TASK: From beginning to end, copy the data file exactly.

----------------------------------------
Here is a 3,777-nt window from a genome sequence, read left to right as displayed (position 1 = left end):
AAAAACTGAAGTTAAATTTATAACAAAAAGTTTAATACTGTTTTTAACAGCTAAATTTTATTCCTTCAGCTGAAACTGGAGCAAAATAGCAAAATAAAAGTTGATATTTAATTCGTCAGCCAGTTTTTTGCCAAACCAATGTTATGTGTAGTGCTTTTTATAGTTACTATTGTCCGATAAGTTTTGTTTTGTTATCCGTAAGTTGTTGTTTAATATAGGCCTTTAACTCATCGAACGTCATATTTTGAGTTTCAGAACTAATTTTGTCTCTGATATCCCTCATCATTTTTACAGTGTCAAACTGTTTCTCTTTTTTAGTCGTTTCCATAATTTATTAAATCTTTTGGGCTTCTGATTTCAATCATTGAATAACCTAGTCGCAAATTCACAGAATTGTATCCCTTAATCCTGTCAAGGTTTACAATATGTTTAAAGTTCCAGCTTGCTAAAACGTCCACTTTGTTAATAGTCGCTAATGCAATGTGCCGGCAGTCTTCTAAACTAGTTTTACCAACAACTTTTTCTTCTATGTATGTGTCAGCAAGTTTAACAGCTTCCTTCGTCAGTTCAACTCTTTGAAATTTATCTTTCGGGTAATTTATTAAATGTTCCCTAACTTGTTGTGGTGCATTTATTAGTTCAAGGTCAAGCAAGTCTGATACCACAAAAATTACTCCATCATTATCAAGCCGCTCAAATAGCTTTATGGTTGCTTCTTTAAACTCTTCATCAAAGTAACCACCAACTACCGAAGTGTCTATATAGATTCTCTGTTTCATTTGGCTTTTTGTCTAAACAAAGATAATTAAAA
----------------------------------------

Here is a 3,777-nt window from a genome sequence, read left to right as displayed (position 1 = left end):
AAAAACTGAAGTTAAATTTATAACAAAAAGTTTAATACTGTTTTTAACAGCTAAATTTTATTCCTTCAGCTGAAACTGGAGCAAAATAGCAAAATAAAAGTTGATATTTAATTCGTCAGCCAGTTTTTTGCCAAACCAATGTTATGTGTAGTGCTTTTTATAGTTACTATTGTCCGATAAGTTTTGTTTTGTTATCCGTAAGTTGTTGTTTAATATAGGCCTTTAACTCATCGAACGTCATATTTTGAGTTTCAGAACTAATTTTGTCTCTGATATCCCTCATCATTTTTACAGTGTCAAACTGTTTCTCTTTTTTAGTCGTTTCCATAATTTATTAAATCTTTTGGGCTTCTGATTTCAATCATTGAATAACCTAGTCGCAAATTCACAGAATTGTATCCCTTAATCCTGTCAAGGTTTACAATATGTTTAAAGTTCCAGCTTGCTAAAACGTCCACTTTGTTAATAGTCGCTAATGCAATGTGCCGGCAGTCTTCTAAACTAGTTTTACCAACAACTTTTTCTTCTATGTATGTGTCAGCAAGTTTAACAGCTTCCTTCGTCAGTTCAACTCTTTGAAATTTATCTTTCGGGTAATTTATTAAATGTTCCCTAACTTGTTGTGGTGCATTTATTAGTTCAAGGTCAAGCAAGTCTGATACCACAAAAATTACTCCATCATTATCAAGCCGCTCAAATAGCTTTATGGTTGCTTCTTTAAACTCTTCATCAAAGTAACCACCAACTACCGAAGTGTCTATATAGATTCTCTGTTTCATTTGGCTTTTTGTCTAAACAAAGATAATTAAAA